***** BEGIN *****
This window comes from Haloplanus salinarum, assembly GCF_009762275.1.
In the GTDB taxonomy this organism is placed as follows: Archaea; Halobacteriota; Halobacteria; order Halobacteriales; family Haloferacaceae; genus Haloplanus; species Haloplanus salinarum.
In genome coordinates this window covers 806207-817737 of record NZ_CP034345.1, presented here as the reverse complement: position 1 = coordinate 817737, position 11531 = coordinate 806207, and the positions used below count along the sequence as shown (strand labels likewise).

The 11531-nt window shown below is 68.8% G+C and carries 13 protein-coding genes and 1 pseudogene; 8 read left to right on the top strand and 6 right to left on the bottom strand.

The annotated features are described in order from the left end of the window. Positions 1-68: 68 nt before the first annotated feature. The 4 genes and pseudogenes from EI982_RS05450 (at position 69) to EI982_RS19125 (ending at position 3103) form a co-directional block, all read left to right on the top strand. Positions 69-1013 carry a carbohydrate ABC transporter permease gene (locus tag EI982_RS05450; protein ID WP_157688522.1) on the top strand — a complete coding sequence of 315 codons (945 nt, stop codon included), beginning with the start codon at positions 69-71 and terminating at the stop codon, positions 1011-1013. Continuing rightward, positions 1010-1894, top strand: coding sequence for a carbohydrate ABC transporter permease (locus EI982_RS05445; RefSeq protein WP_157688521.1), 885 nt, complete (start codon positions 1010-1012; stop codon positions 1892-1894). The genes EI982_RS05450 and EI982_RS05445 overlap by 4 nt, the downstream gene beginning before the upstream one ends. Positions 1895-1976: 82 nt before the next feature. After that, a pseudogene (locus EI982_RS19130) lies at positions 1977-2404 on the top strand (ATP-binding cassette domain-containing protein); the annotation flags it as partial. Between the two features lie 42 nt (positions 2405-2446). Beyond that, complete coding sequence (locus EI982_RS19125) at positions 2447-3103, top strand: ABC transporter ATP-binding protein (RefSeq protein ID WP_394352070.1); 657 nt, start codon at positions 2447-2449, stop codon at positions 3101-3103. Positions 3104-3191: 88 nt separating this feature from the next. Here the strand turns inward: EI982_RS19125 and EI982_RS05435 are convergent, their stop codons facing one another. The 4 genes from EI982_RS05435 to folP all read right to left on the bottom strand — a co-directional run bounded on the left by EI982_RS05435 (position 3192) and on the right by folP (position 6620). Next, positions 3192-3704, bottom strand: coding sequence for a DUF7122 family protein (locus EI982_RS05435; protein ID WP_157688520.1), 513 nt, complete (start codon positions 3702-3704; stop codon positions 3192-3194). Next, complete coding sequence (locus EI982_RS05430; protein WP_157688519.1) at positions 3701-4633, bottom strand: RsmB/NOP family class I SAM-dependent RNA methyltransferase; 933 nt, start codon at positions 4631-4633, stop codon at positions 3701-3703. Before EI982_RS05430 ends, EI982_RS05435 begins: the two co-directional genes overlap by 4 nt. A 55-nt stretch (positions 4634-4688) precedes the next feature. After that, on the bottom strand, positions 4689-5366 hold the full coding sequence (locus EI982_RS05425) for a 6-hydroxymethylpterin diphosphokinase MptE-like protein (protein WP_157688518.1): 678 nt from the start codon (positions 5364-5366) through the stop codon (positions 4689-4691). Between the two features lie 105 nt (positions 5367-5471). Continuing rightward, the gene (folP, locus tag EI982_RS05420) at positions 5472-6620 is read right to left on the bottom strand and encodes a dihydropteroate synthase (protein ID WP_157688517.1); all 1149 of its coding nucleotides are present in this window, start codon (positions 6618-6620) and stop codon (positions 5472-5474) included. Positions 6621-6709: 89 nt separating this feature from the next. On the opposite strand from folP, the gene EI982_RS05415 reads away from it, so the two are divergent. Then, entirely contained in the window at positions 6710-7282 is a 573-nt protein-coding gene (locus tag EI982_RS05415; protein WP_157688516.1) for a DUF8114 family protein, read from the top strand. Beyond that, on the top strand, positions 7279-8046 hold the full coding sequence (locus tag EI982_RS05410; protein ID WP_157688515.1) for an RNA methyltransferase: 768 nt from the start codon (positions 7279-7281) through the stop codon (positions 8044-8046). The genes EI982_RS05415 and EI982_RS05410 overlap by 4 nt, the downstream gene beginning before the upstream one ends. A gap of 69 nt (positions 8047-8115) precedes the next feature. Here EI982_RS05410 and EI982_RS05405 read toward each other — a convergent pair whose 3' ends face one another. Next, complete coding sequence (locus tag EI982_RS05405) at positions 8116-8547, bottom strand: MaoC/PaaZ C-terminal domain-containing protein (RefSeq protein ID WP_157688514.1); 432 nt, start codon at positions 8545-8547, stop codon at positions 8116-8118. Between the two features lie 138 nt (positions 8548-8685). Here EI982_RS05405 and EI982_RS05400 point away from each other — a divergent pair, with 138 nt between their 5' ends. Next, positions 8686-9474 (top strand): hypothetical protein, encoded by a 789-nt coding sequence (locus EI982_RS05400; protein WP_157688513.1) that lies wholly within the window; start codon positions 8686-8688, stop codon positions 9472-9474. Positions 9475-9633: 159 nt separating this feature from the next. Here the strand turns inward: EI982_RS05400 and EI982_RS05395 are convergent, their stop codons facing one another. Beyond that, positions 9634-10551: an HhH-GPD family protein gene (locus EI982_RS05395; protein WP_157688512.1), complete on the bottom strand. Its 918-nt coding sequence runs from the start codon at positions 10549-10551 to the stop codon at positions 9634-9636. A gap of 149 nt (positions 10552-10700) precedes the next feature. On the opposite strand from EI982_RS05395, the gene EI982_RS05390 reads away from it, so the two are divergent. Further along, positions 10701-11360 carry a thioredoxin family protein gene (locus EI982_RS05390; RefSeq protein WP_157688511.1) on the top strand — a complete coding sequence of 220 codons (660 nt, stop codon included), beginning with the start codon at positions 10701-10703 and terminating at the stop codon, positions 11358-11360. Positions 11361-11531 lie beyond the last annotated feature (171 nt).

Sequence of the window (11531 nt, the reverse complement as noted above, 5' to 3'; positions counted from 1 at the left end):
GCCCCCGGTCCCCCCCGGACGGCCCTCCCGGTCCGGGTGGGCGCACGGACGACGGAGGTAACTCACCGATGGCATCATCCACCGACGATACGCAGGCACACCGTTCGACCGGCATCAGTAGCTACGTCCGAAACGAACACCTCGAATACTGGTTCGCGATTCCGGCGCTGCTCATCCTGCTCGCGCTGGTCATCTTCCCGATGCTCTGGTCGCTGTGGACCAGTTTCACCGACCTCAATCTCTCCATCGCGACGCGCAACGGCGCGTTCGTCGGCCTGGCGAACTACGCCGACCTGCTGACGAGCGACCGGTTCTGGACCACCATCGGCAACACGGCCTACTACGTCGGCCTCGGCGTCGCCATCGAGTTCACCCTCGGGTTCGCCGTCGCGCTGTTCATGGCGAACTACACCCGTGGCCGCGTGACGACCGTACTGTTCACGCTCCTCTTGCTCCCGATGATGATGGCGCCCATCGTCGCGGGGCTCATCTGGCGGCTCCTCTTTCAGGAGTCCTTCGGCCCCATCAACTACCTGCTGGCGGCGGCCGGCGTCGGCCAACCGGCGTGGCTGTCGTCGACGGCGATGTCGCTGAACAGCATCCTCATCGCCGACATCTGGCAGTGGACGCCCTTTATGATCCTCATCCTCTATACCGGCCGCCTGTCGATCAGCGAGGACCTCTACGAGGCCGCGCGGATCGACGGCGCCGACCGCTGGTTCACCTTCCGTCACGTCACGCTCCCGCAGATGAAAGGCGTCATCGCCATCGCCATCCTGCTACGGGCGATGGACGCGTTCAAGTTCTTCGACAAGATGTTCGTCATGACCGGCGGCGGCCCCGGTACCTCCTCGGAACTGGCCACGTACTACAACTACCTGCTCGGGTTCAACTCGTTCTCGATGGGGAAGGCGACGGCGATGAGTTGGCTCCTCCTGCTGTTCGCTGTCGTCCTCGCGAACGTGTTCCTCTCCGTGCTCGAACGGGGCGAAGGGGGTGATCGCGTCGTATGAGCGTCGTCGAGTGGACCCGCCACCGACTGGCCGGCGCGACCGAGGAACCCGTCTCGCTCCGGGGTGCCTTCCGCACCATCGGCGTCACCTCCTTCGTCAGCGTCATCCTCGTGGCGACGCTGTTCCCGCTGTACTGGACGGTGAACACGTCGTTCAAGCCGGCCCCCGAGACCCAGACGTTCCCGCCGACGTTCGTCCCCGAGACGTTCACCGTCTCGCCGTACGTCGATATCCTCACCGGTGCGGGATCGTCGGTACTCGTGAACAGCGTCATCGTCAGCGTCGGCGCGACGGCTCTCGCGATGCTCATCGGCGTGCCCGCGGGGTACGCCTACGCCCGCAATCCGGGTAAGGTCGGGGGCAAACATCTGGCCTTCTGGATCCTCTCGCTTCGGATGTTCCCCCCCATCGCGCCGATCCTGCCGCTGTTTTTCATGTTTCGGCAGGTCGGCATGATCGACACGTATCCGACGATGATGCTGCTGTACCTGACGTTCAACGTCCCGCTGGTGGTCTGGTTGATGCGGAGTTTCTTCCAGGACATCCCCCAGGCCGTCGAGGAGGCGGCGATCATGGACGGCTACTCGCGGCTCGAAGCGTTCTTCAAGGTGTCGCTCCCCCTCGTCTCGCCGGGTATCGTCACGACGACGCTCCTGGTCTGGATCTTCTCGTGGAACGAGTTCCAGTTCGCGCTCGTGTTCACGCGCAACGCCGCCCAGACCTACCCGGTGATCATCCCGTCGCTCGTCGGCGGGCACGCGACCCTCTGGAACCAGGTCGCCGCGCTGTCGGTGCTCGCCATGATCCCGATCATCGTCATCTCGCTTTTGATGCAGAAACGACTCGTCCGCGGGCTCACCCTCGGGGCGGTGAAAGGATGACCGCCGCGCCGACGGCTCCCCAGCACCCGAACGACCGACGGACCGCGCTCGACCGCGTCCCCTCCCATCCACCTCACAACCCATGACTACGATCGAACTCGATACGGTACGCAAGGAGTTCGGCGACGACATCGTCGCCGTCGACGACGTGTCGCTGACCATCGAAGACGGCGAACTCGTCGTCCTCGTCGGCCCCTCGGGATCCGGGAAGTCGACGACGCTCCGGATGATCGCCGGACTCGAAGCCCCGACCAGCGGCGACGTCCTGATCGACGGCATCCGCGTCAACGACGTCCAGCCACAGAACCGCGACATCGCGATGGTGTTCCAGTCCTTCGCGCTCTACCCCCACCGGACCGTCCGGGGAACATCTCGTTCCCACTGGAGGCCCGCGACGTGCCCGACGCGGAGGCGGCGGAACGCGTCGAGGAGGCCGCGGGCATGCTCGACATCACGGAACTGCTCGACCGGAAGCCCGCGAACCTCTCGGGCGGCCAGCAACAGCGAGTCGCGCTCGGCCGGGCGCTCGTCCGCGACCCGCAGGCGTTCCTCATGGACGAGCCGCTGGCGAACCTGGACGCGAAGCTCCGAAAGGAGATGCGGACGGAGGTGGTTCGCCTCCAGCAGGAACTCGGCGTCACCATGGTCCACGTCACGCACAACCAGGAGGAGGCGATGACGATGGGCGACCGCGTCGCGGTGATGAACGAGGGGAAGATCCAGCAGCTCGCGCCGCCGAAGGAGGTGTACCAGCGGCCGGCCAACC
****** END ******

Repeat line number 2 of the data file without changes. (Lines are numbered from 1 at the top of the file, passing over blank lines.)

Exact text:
In the GTDB taxonomy this organism is placed as follows: Archaea; Halobacteriota; Halobacteria; order Halobacteriales; family Haloferacaceae; genus Haloplanus; species Haloplanus salinarum.